Tried to find the post in the swap shop but no luck. Is there any specific type of riser that I need? Can I put aftermarket risers on stock manis to get by for a season or is the manifold itself the issue? I understand that the water mixes with exhaust but how far back does the mix need to be? I'm kinda lost here, sorry guys. I appreciate your help I really do
87MagnumII is offline  
Old 04-12-2011, 11:14 PM
  #6  
Registered
Platinum Member
 
Join Date: Mar 2008
Location: Vancouver BC
Posts: 1,181
Likes: 0
Received 0 Likes on 0 Posts
Default

There are so many things that contribute to reversion other then just lobe sep. I would have no fear of running that cam with the stock manifolds. Let it idle for a bit and pull a riser off right away before it cools down and condensation starts. You'll be able to tell if you have an issue.
If you can afford better manifolds now your engine will be able to take better advantage of the new bump stick. Also, a lot of engine failures are due to water leaking at the wet joint on factory manifolds.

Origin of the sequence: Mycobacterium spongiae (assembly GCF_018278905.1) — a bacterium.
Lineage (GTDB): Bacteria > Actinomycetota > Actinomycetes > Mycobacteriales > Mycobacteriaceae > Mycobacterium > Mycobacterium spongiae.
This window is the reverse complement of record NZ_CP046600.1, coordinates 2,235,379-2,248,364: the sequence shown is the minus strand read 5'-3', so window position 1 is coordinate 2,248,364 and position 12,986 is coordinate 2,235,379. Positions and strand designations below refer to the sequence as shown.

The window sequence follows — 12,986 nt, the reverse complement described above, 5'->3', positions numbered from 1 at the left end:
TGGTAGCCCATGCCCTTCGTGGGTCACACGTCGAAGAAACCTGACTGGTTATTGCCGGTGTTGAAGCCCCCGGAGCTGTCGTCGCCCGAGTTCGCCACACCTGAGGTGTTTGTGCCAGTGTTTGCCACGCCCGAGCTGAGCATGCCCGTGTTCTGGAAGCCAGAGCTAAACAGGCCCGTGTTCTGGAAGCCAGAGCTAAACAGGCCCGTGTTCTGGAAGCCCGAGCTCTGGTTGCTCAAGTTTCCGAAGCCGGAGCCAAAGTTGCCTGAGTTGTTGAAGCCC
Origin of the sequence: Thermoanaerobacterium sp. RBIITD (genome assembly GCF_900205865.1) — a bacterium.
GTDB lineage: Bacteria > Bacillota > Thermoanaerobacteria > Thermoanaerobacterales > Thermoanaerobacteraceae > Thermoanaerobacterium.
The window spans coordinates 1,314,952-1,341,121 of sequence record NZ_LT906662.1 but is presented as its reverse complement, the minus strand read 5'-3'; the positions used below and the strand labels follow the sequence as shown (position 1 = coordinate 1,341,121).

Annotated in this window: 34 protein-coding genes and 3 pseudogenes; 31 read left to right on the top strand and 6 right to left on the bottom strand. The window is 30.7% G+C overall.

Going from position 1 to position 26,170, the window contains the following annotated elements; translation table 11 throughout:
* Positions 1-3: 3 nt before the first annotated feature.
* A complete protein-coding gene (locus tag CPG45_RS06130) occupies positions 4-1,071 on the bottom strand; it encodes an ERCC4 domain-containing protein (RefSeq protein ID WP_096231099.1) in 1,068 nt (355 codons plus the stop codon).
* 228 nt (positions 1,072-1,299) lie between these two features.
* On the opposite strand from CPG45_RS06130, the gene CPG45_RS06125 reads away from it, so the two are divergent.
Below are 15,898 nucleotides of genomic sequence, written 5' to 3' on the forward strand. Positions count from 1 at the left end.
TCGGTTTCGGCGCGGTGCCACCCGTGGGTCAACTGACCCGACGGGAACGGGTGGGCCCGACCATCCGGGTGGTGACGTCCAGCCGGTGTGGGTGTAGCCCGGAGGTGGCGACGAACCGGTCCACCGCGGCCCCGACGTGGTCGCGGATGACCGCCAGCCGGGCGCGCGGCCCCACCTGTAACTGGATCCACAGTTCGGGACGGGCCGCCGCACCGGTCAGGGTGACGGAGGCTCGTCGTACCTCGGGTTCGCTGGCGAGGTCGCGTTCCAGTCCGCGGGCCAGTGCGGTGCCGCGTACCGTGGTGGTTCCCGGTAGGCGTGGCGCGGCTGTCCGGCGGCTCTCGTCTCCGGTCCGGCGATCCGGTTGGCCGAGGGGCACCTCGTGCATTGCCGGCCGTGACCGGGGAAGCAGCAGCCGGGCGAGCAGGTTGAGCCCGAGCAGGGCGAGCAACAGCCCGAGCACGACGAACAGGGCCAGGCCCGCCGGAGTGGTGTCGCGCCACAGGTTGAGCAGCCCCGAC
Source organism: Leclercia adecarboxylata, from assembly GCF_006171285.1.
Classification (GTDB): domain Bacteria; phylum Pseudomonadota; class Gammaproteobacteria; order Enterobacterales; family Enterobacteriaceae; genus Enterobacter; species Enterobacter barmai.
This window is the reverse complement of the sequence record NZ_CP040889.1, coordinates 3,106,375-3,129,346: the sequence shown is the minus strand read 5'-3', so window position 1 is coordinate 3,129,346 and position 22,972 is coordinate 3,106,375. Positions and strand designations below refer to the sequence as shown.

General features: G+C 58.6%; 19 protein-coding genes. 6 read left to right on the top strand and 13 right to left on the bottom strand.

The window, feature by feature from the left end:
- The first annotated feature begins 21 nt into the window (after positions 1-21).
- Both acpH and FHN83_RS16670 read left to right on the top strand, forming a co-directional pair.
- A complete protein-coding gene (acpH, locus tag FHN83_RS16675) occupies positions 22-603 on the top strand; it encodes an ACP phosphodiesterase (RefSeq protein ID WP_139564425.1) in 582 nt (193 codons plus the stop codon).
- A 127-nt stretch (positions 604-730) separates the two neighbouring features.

HaxbySpeed is offline  
Old 04-12-2011, 11:58 PM
  #7  
Registered
Gold Member
Thread Starter
 
Join Date: Apr 2010
Location: Daniels, WV
Posts: 895
Likes: 0
Received 10 Likes on 5 Posts
Default

Originally Posted by HaxbySpeed
There are so many things that contribute to reversion other then just lobe sep. I would have no fear of running that cam with the stock manifolds. Let it idle for a bit and pull a riser off right away before it cools down and condensation starts. You'll be able to tell if you have an issue.
If you can afford better manifolds now your engine will be able to take better advantage of the new bump stick. Also, a lot of engine failures are due to water leaking at the wet joint on factory manifolds.
When you say wet joint are you talking about where the riser bolts down on the manifold? And when I pull the riser where am I looking for water? Down inside the manifold?
87MagnumII is offline  
Old 04-13-2011, 07:22 AM
  #8  
Registered
iTrader: (1)
 
Join Date: Feb 2011
Posts: 2,640
Likes: 0
Received 4 Likes on 3 Posts
Default

87Magnum, FWIW, I was running a comp cams 226*/236* @ .050 .540/.547 on a 112* LSA in my 454 with stock exhaust and silent choice with no reversion issues. Of course, big block and small block are two different animals, so I don't know if that would make a small block less or more prone to reversion. I have read that larger cubic inch engines "see" a given cam as milder than smaller engines, but conversely, I have also read that the larger piston/bore/stroke "pulls" harder on the exhaust stroke overlap. I personally feel like you will be OK with the short duration on that cam. A lot more can be read into it with the actual valve open/close events rather than duration and LSA numbers.